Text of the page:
The Tasmanian Government has identified amendments to transport regulations that would allow electric scooters to be introduced to Tasmania.
The proposed changes to the regulatory framework would allow both commercial 'hire and ride' operators and private e-scooter use at certain speeds on most local roads, footpaths, shared paths and bicycle paths.
To capitalise on the new regulations, the City of Hobart and City of Launceston are undertaking a trial of 'hire and ride' e-scooter technology. The trial would operate on an app-based, user-pays basis within defined geographical zones and rider safety measures in place.
The two Councils worked through an Expressions of Interest process which asked vendors to demonstrate how they will meet community expectations in terms of safety for riders and the general public, encouraging responsible riding, and preventing use in defined areas.
Two successful vendors, Beam and Neuron, were chosen to begin the trial before the end of the year. If you would like to download the e-scooter apps ahead of the trial, you can do so from the their websites.
What are e-scooters?
E-scooters, or electric scooters, are a lightweight electric powered vehicles that are used in many parts of the world as a 'last mile' commuting transport option, and as a tourism transport option. They fall into the category of 'Personal Electric Vehicles', or 'micromobility' devices.
Why introduce them to Tasmania?
The introduction of micromobility options aligns strategically with the Greater Launceston Transport Vision and Work Plan and the Draft Launceston Transport Strategy, and is identified in both the Sustainable Hobart and Connected Hobart action plans. E-scooters may provide residents and tourists with more convenient transport options and reduce traffic congestion.
Who will be able to ride e-scooters in Tasmania?
The Tasmanian Government intends to introduce a regulatory framework which would allow anyone 16 years of age or older to use an e-scooter as long as they wear a helmet and comply with all road rules, including speed limits.
Where can they be used?
E-scooters will be able to be used at defined speed limits on most local roads, footpaths, shared paths and bicycle paths. They will not be able to be used on main roads or highways. As part of the joint Expressions of Interest process, the City of Launceston and City of Hobart have asked 'hire and ride' vendors to demonstrate the 'geofencing' capabilities of their systems. Geofencing could be used to prevent the operation of e-scooters in public shopping malls, for example, or at public events, or near nightclubs and bars on certain nights of the week. Geofencing technology could also be used to limit the speed of e-scooters in specific locations.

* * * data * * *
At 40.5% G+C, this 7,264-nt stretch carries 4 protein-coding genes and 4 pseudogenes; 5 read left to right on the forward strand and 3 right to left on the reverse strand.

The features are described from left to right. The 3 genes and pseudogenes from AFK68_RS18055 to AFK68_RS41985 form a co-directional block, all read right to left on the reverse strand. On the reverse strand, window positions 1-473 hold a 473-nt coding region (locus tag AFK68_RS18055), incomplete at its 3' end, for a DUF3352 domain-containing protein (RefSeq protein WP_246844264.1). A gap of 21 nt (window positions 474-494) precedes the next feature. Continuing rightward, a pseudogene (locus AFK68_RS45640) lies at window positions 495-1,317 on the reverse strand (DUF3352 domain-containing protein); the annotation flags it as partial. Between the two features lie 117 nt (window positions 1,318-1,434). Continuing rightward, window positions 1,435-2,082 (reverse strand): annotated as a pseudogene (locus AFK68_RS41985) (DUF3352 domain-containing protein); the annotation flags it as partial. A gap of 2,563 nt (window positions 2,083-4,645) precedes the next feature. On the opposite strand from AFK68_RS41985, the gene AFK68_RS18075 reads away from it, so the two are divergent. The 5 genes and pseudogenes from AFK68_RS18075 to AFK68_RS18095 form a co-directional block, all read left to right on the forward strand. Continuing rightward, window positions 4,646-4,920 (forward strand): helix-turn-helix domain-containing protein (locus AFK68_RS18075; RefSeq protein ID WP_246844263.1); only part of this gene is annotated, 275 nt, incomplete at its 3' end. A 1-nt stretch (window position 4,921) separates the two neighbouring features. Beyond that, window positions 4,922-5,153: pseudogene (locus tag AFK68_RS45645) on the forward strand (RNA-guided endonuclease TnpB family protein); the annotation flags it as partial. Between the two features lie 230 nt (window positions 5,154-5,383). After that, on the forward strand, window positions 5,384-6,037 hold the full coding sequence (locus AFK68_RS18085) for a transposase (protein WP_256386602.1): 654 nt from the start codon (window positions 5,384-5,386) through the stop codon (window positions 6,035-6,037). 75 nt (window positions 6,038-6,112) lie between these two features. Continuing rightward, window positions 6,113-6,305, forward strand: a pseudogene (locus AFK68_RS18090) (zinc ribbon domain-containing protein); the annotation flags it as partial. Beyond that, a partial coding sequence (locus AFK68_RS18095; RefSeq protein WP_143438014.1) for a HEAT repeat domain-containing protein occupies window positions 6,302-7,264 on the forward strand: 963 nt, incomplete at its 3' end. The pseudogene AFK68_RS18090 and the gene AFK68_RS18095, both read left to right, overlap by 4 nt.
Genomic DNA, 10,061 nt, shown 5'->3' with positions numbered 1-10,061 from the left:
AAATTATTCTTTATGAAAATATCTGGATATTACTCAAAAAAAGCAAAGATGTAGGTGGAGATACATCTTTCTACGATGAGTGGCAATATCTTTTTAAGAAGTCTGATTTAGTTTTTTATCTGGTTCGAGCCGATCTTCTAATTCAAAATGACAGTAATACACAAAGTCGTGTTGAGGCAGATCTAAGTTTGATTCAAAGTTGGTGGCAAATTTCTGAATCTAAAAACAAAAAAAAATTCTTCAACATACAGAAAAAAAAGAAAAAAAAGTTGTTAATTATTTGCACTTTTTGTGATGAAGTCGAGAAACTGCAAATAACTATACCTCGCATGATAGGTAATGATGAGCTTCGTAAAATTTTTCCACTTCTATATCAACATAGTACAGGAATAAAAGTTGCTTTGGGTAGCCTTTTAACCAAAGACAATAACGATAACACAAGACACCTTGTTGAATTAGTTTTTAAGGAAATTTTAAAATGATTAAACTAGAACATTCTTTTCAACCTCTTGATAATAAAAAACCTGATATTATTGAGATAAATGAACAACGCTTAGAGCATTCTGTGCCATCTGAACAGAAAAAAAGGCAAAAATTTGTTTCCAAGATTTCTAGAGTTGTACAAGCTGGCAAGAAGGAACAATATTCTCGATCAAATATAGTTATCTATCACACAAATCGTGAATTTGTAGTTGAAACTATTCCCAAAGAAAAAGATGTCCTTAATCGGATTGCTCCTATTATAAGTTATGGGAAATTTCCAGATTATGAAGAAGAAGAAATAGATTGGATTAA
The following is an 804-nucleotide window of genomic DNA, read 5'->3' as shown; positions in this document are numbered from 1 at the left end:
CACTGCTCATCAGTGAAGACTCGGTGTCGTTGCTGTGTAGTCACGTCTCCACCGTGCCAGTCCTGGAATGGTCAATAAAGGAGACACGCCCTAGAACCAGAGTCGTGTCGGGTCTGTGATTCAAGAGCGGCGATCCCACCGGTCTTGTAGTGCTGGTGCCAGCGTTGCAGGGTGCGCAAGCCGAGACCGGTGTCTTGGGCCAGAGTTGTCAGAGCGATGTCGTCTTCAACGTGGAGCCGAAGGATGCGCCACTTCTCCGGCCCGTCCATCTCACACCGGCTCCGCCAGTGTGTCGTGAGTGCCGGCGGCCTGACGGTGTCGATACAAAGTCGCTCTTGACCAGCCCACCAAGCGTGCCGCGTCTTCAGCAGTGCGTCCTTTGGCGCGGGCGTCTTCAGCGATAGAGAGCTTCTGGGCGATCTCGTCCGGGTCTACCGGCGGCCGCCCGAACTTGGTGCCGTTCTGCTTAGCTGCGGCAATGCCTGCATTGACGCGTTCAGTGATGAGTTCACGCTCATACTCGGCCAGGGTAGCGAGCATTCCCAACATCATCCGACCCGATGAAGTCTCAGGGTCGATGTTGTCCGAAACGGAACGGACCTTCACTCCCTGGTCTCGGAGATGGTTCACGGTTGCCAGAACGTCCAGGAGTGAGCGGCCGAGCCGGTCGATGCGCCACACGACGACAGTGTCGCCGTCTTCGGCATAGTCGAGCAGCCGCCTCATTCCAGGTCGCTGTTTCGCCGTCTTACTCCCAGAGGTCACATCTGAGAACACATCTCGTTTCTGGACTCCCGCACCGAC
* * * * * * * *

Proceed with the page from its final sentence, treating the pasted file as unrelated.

How will responsible riding be encouraged?
The City of Launceston and City of Hobart have asked 'hire and ride' vendors to demonstrate how they will encourage responsible riding. This may include a training period for new e-scooter riders, which would limit the speed and power of e-scooters for a defined period of time, the completion of an online safety tutorial, technology which prevents e-scooter operation unless the rider is wearing a helmet, and remote detection of irresponsible riding.
How will responsible parking of e-scooters be encouraged?
The City of Launceston and City of Hobart have asked 'hire and ride' vendors to demonstrate how they will prevent unused e-scooters cluttering our streets and public spaces. This may include the establishment of dedicated parking spaces for e-scooters in the city, suburbs and at visitor hotspots, and financial incentives for people to park e-scooters responsibly. It may also include the use of technology to prevent e-scooters being parked near waterways or other sensitive areas. Incorrectly parked e-scooters, or e-scooters that have been knocked over can be detected by on-board sensors, and retrieved by the vendor's field support technicians.
How will e-scooters be maintained and monitored?
'Hire and ride' vendors have been asked to demonstrate their plans to collect, charge and monitor their e-scooter fleets. This may include regular cleaning and sanitising, regular collection and charging, and regular redistribution of e-scooters to high use areas. On-board technology assists vendors to ensure that e-scooters are safe and ready to ride at all times.
What are the next steps?
The State Government has indicated its intention to introduce a new regulatory framework for both commercial 'hire and ride' operators and private e-scooter users by the end of 2021. The City of Launceston and City of Hobart are working towards this timeframe, and have chosen two successful vendors Beam and Neuron to begin the trial before the end of the year.
A consultation program will take place approximately three months into the trial to gain feedback from users, businesses, and other members of the community.